Given global gross margin percent (GM %), 

estimate values for smaller segments. 
estimate GM % for each country by repeating 


the value of global GM %. An exact Split can 


be obtained by the “Formula” method if 


country gross margin and country revenue 


are known. 
Formula 
Given values of an Avar for larger segments, 
Given global gross margin percent (GM %), 

compute reasonable estimates of values for 
country gross margin and country revenue, 

smaller segments using a formula based on 
compute GM % for each country using the 

other variables. The “Formula” SDimension 
formula GM % = gross margin/revenue. 

Split operator requires values of the variables 
Global GM % is not needed to compute 

appearing in the formula for the finer segments. 
country GM %. 


Time Split operator “Interpolate” does not have an analogous SDimension Combine Operator because the items in an SDimension do not generally have a standard ordering.
3.8.5 Compatibility Between Combine and Split Operators

For each Analysis Variable, Combine and Split Operators can be chosen so that a Split operation (from finer grain A to coarser grain B) followed by the Combine Operation (from coarser grain to finer grain) yields the original data. That is,

CB(Split(Avar[coarse grain], fine grain), coarse grain)≡Avar[coarse grain]

This compatibility constraint applies to Time and SDimension Combine and Split operators. The following table indicates which Combine and Split operators are compatible.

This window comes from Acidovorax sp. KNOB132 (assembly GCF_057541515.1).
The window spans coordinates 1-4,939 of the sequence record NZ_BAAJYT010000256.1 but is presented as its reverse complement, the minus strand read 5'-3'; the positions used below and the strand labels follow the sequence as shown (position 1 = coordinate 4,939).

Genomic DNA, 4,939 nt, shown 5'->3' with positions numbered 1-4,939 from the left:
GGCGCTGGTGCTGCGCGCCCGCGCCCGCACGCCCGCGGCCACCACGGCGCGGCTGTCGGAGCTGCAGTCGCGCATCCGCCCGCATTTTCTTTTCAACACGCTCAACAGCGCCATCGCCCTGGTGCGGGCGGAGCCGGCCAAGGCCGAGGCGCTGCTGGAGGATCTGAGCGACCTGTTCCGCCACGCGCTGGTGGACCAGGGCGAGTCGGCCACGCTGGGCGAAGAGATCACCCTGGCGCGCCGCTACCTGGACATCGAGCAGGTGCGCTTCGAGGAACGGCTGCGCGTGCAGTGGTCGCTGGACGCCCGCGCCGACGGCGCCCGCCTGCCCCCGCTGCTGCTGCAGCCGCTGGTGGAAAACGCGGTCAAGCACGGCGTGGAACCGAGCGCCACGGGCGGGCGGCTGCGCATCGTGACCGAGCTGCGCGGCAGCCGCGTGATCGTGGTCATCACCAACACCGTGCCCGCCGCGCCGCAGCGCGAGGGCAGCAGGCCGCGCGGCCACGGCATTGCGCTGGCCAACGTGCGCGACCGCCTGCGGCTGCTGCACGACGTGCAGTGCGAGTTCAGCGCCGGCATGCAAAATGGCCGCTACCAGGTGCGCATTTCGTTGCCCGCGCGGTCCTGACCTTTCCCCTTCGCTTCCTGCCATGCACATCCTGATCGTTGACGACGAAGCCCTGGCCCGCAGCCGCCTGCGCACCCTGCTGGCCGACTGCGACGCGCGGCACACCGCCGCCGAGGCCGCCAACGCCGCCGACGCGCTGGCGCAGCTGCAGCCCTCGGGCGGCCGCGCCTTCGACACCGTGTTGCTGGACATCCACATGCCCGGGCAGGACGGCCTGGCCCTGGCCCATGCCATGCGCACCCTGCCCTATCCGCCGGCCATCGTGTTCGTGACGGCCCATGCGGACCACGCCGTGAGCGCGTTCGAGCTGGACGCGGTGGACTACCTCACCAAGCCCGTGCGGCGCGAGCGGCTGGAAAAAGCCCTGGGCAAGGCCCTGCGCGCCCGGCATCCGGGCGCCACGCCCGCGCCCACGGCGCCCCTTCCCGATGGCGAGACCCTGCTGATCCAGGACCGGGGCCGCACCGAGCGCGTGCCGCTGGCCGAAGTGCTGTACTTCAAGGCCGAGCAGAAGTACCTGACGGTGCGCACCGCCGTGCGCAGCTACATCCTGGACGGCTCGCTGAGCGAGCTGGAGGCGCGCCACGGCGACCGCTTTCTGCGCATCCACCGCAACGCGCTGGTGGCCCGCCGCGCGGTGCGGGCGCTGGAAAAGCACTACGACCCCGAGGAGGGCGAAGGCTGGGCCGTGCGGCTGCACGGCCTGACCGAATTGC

TABLE 8 

Compatibility of Combine and Split Operators 

Combine Operator 



Last 
First 


Plus 
Average 
(Time only) 
(Time only) 
Formula 


Split 
Proportion 
Yes 
No 
No 
No 
Yes* 
Operator 
Repeat 
No 
Yes 
Yes 
Yes 
Yes* 

Inerpolate_end 
No 
No 
Yes 
No 
Yes* 

(Time only) 

Inerpolate_start 
No 
No 
No 
Yes 
Yes* 

(Time only) 

Interpolate_flow 
Yes 
No 
No 
No 
Yes* 

(Time only) 

Formula 
Yes* 
Yes* 
Yes* 
Yes* 
Yes* 

*In order for the Formula method for Combine or Split to be compatible with a Split or Combine Operator, the formula must be appropriately chosen. 

The reverse constraint—that Combine followed by Split yields the original data—is not relevant because some Split operators invent finer detail from the coarse data that will not match the original finer data before the Combine.

3.8.6 Combine and Split for Analysis Variables with NonNumerical Values

In this exemplary implementation there are three nonnumerical Element Types: Boolean, Date, and String. Also, Type Any refers to a general expression, such as an algebraic formula or a number or any of the other Element Types.

TABLE 9 

Combine and Split Operators for Analysis Variables 
with Nonnumerical Values 

Element Type 
Combine Operator 
Split Operator 



Any 
formula 
formula 


error 
repeat 

Boolean 
or 
repeat 

Date 
error